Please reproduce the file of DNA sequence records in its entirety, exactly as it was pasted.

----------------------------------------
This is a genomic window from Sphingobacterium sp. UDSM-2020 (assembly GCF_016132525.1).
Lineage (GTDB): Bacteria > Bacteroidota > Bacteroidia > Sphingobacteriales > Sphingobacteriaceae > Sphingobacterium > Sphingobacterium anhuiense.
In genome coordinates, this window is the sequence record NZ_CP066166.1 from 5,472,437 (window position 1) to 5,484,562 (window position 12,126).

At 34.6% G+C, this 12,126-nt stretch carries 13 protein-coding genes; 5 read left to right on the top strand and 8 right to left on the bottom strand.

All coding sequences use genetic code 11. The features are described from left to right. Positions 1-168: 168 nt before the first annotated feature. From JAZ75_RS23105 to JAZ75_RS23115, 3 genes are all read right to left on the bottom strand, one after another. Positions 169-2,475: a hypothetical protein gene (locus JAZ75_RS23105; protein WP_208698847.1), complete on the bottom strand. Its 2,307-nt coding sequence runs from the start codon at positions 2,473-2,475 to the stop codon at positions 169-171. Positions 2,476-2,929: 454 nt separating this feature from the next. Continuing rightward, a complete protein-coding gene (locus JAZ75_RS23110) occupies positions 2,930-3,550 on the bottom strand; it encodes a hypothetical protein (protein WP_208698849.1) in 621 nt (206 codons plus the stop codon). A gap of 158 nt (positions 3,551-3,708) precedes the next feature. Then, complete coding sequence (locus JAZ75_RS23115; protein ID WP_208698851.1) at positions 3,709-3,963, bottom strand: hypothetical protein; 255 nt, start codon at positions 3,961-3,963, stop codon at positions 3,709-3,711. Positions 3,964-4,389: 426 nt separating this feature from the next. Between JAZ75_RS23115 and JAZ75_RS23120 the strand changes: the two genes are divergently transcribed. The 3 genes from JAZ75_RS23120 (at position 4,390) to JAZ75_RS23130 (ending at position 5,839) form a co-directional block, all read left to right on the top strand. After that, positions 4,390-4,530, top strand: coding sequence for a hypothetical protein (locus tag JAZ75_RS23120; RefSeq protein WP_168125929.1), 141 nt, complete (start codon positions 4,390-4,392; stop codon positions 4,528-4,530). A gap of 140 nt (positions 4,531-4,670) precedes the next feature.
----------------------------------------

This is a genomic window from Sphingobacterium sp. UDSM-2020 (assembly GCF_016132525.1).
Lineage (GTDB): Bacteria > Bacteroidota > Bacteroidia > Sphingobacteriales > Sphingobacteriaceae > Sphingobacterium > Sphingobacterium anhuiense.
In genome coordinates, this window is the sequence record NZ_CP066166.1 from 5,472,437 (window position 1) to 5,484,562 (window position 12,126).

At 34.6% G+C, this 12,126-nt stretch carries 13 protein-coding genes; 5 read left to right on the top strand and 8 right to left on the bottom strand.

All coding sequences use genetic code 11. The features are described from left to right. Positions 1-168: 168 nt before the first annotated feature. From JAZ75_RS23105 to JAZ75_RS23115, 3 genes are all read right to left on the bottom strand, one after another. Positions 169-2,475: a hypothetical protein gene (locus JAZ75_RS23105; protein WP_208698847.1), complete on the bottom strand. Its 2,307-nt coding sequence runs from the start codon at positions 2,473-2,475 to the stop codon at positions 169-171. Positions 2,476-2,929: 454 nt separating this feature from the next. Continuing rightward, a complete protein-coding gene (locus JAZ75_RS23110) occupies positions 2,930-3,550 on the bottom strand; it encodes a hypothetical protein (protein WP_208698849.1) in 621 nt (206 codons plus the stop codon). A gap of 158 nt (positions 3,551-3,708) precedes the next feature. Then, complete coding sequence (locus JAZ75_RS23115; protein ID WP_208698851.1) at positions 3,709-3,963, bottom strand: hypothetical protein; 255 nt, start codon at positions 3,961-3,963, stop codon at positions 3,709-3,711. Positions 3,964-4,389: 426 nt separating this feature from the next. Between JAZ75_RS23115 and JAZ75_RS23120 the strand changes: the two genes are divergently transcribed. The 3 genes from JAZ75_RS23120 (at position 4,390) to JAZ75_RS23130 (ending at position 5,839) form a co-directional block, all read left to right on the top strand. After that, positions 4,390-4,530, top strand: coding sequence for a hypothetical protein (locus tag JAZ75_RS23120; RefSeq protein WP_168125929.1), 141 nt, complete (start codon positions 4,390-4,392; stop codon positions 4,528-4,530). A gap of 140 nt (positions 4,531-4,670) precedes the next feature.